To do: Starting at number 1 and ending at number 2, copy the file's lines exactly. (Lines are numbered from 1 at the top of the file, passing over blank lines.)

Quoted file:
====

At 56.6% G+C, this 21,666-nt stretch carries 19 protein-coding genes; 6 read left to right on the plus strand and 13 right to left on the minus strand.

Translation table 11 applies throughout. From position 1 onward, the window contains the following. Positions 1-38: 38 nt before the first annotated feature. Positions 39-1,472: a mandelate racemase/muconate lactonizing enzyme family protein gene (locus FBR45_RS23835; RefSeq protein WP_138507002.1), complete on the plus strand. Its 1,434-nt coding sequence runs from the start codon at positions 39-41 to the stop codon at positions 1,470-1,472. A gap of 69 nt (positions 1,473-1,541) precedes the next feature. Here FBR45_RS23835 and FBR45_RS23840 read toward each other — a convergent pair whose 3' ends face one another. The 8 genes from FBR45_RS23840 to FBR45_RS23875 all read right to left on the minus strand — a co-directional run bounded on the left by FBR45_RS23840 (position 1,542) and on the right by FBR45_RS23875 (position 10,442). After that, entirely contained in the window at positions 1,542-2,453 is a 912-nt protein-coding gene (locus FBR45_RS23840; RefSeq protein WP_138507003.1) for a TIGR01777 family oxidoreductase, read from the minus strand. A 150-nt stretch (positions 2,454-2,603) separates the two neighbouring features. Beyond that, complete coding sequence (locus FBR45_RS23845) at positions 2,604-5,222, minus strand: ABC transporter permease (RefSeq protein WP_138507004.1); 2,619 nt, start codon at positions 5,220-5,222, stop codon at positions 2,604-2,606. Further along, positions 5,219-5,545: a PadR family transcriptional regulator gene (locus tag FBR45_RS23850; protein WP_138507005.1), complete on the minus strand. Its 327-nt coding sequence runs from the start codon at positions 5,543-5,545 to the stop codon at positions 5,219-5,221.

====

At 56.6% G+C, this 21,666-nt stretch carries 19 protein-coding genes; 6 read left to right on the plus strand and 13 right to left on the minus strand.

Translation table 11 applies throughout. From position 1 onward, the window contains the following. Positions 1-38: 38 nt before the first annotated feature. Positions 39-1,472: a mandelate racemase/muconate lactonizing enzyme family protein gene (locus FBR45_RS23835; RefSeq protein WP_138507002.1), complete on the plus strand. Its 1,434-nt coding sequence runs from the start codon at positions 39-41 to the stop codon at positions 1,470-1,472. A gap of 69 nt (positions 1,473-1,541) precedes the next feature. Here FBR45_RS23835 and FBR45_RS23840 read toward each other — a convergent pair whose 3' ends face one another. The 8 genes from FBR45_RS23840 to FBR45_RS23875 all read right to left on the minus strand — a co-directional run bounded on the left by FBR45_RS23840 (position 1,542) and on the right by FBR45_RS23875 (position 10,442). After that, entirely contained in the window at positions 1,542-2,453 is a 912-nt protein-coding gene (locus FBR45_RS23840; RefSeq protein WP_138507003.1) for a TIGR01777 family oxidoreductase, read from the minus strand. A 150-nt stretch (positions 2,454-2,603) separates the two neighbouring features. Beyond that, complete coding sequence (locus FBR45_RS23845) at positions 2,604-5,222, minus strand: ABC transporter permease (RefSeq protein WP_138507004.1); 2,619 nt, start codon at positions 5,220-5,222, stop codon at positions 2,604-2,606. Further along, positions 5,219-5,545: a PadR family transcriptional regulator gene (locus tag FBR45_RS23850; protein WP_138507005.1), complete on the minus strand. Its 327-nt coding sequence runs from the start codon at positions 5,543-5,545 to the stop codon at positions 5,219-5,221.